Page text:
possible sentence: zan honxu dobri ka. Is this book good?

30 January 2016

voiced vs. voiceless consonants

For a few years I toyed with the idea of only using voiced consonants in Zango.

Later I considered using voiceless consonants only for harsh or unpleasant concepts. Thus “pizza,” being one of the most pleasant concepts in the universe, became bidza (voiced consonants) in Zango.

I have abandoned the idea of using voicing, or lack thereof, to indicate (un)pleasantness, but a few remnants of that experiment still linger in the lexicon.

28 January 2016

word: kundo

kundo : working out, doing physical exercise : Finnish kuntoilu, Japanese undō

26 January 2016

word: libli

libli : butterfly : inspired by Estonian liblikas, Tamazight iblilli

24 January 2016

word: bambu

bambu : bamboo : inspired by words in a large number of languages such as German Bambus, Russian bambúk, Greek bampoú

22 January 2016

word: stilo

stilo : pen, writing utensil : inspired by Greek styló and Romanian stilou

20 January 2016

word: ka

ka is a sentence-final particle; adding ka turns a declarative sentence into a question; it is obviously borrowed from Japanese. It’s not clear if Zango will adopt any of the other uses of ka which occur in Japanese.

18 January 2016

word: sleki

sleki : bad : derived from Latvian slikts, German schlecht, Dutch slecht

16 January 2016

15 January 2016

words: ma, man

ma : I, me : ostensibly from Nepali ma, also inspired by my feeling that using mi as a first person pronoun is too common

man : my

There may be some sort of pattern among zan and man, perhaps demonstratives and possessive pronouns are going to be CVC words ending with n.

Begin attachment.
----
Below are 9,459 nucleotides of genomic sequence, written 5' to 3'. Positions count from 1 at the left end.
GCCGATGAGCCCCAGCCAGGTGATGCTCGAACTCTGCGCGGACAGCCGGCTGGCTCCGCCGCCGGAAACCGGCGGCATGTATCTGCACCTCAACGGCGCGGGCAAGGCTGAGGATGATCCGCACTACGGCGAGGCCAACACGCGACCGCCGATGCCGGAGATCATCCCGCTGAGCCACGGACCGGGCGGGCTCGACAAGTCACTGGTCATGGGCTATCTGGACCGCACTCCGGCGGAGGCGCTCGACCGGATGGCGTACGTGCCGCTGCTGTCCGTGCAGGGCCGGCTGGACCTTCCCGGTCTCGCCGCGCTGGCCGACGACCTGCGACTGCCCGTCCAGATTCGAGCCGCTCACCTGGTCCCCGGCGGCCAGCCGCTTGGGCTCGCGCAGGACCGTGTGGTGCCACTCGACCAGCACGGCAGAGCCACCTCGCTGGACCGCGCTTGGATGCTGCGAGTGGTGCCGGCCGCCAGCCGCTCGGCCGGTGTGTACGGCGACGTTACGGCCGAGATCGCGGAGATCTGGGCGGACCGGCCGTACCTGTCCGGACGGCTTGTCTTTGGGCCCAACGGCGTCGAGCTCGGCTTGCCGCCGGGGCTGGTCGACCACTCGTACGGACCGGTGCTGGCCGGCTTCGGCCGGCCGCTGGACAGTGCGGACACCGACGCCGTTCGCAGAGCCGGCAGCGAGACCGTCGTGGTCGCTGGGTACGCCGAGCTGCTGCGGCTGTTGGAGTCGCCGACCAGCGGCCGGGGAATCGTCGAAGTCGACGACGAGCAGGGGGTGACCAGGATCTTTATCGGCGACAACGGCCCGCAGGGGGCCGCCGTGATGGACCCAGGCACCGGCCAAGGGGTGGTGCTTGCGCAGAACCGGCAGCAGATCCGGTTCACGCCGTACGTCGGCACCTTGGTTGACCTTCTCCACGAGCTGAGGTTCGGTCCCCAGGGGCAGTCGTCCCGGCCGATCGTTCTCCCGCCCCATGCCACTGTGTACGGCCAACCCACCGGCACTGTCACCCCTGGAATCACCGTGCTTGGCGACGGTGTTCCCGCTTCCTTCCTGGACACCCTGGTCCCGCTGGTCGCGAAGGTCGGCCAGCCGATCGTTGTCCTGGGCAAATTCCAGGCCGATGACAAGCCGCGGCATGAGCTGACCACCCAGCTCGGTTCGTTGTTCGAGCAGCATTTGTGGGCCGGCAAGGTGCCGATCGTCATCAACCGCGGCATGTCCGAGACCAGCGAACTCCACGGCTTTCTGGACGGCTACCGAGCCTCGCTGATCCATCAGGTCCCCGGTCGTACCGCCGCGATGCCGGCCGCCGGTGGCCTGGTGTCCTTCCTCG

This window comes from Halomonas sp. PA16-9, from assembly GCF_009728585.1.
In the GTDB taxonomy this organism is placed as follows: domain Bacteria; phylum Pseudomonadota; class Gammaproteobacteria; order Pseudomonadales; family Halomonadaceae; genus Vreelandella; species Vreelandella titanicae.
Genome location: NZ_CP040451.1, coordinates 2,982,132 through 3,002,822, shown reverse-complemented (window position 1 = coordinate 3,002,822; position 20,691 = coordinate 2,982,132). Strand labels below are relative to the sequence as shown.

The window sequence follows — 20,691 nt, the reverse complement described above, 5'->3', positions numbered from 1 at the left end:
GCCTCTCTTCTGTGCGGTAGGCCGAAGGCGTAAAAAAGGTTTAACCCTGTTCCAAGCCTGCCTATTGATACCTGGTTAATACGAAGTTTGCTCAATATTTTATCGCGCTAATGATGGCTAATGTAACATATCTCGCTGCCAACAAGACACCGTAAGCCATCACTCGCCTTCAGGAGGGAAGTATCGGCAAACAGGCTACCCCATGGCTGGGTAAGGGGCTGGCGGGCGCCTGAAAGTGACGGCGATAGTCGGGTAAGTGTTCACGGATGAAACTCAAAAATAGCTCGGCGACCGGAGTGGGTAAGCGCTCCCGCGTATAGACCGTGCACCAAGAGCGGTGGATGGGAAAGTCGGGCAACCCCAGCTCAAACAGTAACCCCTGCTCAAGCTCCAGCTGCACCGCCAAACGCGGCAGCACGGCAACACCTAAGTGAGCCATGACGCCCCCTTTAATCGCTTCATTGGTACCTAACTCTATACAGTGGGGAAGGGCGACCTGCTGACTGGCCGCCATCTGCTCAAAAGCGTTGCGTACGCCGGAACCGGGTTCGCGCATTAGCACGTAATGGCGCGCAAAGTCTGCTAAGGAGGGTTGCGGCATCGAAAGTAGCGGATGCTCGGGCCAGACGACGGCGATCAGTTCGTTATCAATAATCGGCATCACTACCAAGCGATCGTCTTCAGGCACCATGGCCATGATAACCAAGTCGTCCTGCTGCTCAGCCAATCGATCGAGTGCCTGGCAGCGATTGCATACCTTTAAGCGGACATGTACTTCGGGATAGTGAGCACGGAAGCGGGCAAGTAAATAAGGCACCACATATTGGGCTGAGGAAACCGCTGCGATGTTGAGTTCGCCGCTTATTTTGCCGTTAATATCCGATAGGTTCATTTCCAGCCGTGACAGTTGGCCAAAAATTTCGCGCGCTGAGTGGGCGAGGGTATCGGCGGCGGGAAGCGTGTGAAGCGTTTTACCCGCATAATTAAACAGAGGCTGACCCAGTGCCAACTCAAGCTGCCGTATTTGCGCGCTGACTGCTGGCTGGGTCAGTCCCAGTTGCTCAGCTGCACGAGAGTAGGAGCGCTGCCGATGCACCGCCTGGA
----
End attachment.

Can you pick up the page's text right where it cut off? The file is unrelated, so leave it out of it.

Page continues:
14 January 2016

word: zonzu

zonzu : the sun : inspired by Dutch zon, German Sonne, Croatian sunce, Hindi sūrya

12 January 2016

11 January 2016

word: dobri

dobri : good : inspired by Czech dobrý, Polish dobry, Ukrainian dóbryj

10 January 2016

in Esperanto, a brief explanation

Zango estas negrava lingvo konstruata sur bazo de 5-leteraj substantivoj kaj verboj. L’ aŭtoro gvidas l’ evolucion laŭ prefero kaj kaprico. La vortprovizo kaj gramatiko enhavas fragmentojn de multaj lingvoj de l’ mondo.


dobri – bona 
sabro – mateno
sleki – malbona
lengo – lingvo
xanda – luno (x = ŝ)
zonzu – suno
grafe – skribi
stilo – skribilo

09 January 2016

quinqueliteral word structure

The five-letter words in Zango have the vowels and consonants arranged in a CVCCV or CCVCV pattern. This is not the first time I’ve used sonic word-shape as the basis for a vocabulary; Vorlin was based on CVC(VC(VC)) nouns.

08 January 2016

word: sabro

sabro : morning : the first part of sabro is inspired by Japanese asa, Turkish sabah, the latter part by Greek proí, Russian útro

06 January 2016

word: zango

zango : Zango (the name of this language) : a portmanteau of “zan lengo”

04 January 2016


There are patterns among the final letters of the 5-letter words. Most nouns end with a or o, most verbs end with e, most adjectives end with i. There are a few exceptions to these patterns for various reasons.

03 January 2016

word: zan

zan : this, these : not related to equivalent words in other languages

02 January 2016

word: lengo

lengo : language (the system of vocal or written communication used by a particular community or country) : inspired by Papiamentu lenga, Occitan lenga, Japanese gengo

01 January 2016


the alphabet and phonemes of Zango

Latin alphabet, lower-case only, standard alphabetical sorting (a to z).

b, p, d, t, g, k : About what you’d expect. The voiced ones are not aspirated; the voiceless ones can be aspirated or not, it doesn’t matter.

f, v, l, m, n, s, z : Exactly as they should be.

h, w, y : Only occur at the beginning of a syllable. y = IPA [j]

j : ʒ or ʤ
x : ʃ
r : r, ɹ, ʀ – whatever the speaker is comfortable using

a, e, i, o, u : Ideally like IPA [a, e, i, o, u]. But if a speaker uses ɑ for a, ɛ for e, or ɯ for u, no harm is done.

The diphthong ai is used in a few grammatical particles.